But the powers that be sure are making it difficult for the home healthcare industry to thrive. This is particularly true in and around New York City, where the Living Wage Parity Act has put a significant squeeze on the balance sheets of home healthcare companies these last two years. In 2015, wage levels will rise again. Simultaneously, here comes the full implementation of the Affordable Care Act, which is placing a significant administrative and compliance burden on home health agency human resources departments that aren’t built to deal with a rulebook this thick.
Let’s take a closer look at the twin forces confronting home healthcare agencies.
The Living Wage Parity Act was created to give a larger percentage of federal funding to the professionals providing care in the home, most of whom were earning the New York state minimum wage before the law was enacted. There’s some logic to that, but it has created a cash squeeze for a lot of home healthcare agencies that typically run on slim margins. This past March, the law brought total compensation for home healthcare workers in New York City and surrounding counties to $14.09 an hour, considerably above the state minimum wage of $8.00 and the livable wage of $10.00.
And now along comes the incredibly complex compliance requirements of the ACA. Many home healthcare companies employ about 20 full-time people, but technically can have 50 or more full-time employees for purposes of the ACA when you count “full time equivalent” (FTE) employees under the ACA. These are workers who rarely go in to the office, reporting instead to clients’ homes to provide services. In essence, these companies operate day-to-day as small businesses of less than two dozen people; most have minimal HR departments that are not equipped to deal with the piles of paperwork that come with the ACA. Right now, many home healthcare agencies are putting their heads in the sand, afraid to look up at the mountain of work in front of them. This is a looming disaster, which can subject employers to large fines for compliance failure.
For home healthcare companies, the time is now to get things in order. Here are the 5 most important aspects of ACA compliance that must be addressed:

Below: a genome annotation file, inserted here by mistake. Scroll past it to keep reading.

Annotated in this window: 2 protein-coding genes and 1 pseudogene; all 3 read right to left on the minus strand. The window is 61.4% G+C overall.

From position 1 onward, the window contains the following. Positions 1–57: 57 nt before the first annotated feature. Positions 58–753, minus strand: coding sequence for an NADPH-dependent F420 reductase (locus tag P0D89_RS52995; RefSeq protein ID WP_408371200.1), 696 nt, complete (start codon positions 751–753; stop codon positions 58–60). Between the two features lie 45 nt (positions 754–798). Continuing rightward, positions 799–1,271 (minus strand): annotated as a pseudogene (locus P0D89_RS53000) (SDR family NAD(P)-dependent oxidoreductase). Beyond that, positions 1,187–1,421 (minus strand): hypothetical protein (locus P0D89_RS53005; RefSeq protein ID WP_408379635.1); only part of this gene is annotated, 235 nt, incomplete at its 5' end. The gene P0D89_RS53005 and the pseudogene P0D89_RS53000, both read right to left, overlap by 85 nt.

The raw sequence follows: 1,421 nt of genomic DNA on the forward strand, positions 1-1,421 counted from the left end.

- Figure out what category your company falls into. If you have 100 or more full-time and full-time equivalent (FTE) employees, you’re considered an “applicable large employer” under the ACA and must be fully compliant by January 1, 2015, or, if you meet the requirements of certain transition rules, the month in which your plan year begins in 2015. Most companies with 50-99 employees–considered mid-sized employers–have a little more breathing room, and won’t be subjected to fines until 2016. Even so, that day will be here before you know it. Employers with fewer than 50 employees, who are considered small employers, are not subject to the ACA’s penalties for employers.
- But wait! How do you count your employees? An employee is considered full-time if expected to work 30 hours per week or more. Variable-hour employees, those who don’t work a set amount of hours each week (and for whom it cannot be determined whether they will work more or less than 30 hours per week), fall into a gray area. That is, they don’t need to be counted as full-time employees until and unless it becomes an established practice for them to work more than 30 hours per week (as determined in a “measurement period,” which is a time period permitted under the ACA within which their working hours can be reviewed without having to count them as full-time employees).
- Make sure your group employee benefits plan meets ACA requirements. To be compliant, coverage must be offered to full-time employees and their dependents. Under the ACA, dependents are defined as children under age 26. In addition, your plan must provide minimal essential coverage, must meet minimum value (which means generally that it pays for at least 60% of the cost of coverage), and it must be affordable.
- Determine if your benefits are affordable to your employees. There are 3 tests to determine affordability:
- The W-2 test, in which the cost of premiums cannot exceed 9.5% of the employee’s income as reported in Box 1 of the W-2 form.
- The cost of the premium cannot exceed 9.5% of the lowest hourly rate paid by employer, multiplied by 130 hours per month.
- The federal poverty line test, in which the cost of the premium cannot exceed 9.5% of federal poverty rate.
- Start collecting data. The ACA requires that employers report to both their employees and the federal government as part of its “information reporting” program. Information that is expected to be reported includes details of plan coverage and participation. Reports on 2015 data will need to be filed in 2016, meaning you need to have procedures in place now.
Overwhelmed? This is just the tip of the iceberg.
Most employers are struggling to get into compliance, and there is trepidation across many industries. We are at the beginning of what promises to be an era of increasing complexity in health insurance, and home healthcare providers figure to need as much as help as they can get.
For the typical home healthcare provider, it’s time to move past paralysis brought about by fear. It’s time for action.
©2016 Corporate Synergies Group, LLC. No part of this material may be republished or distributed without prior written consent.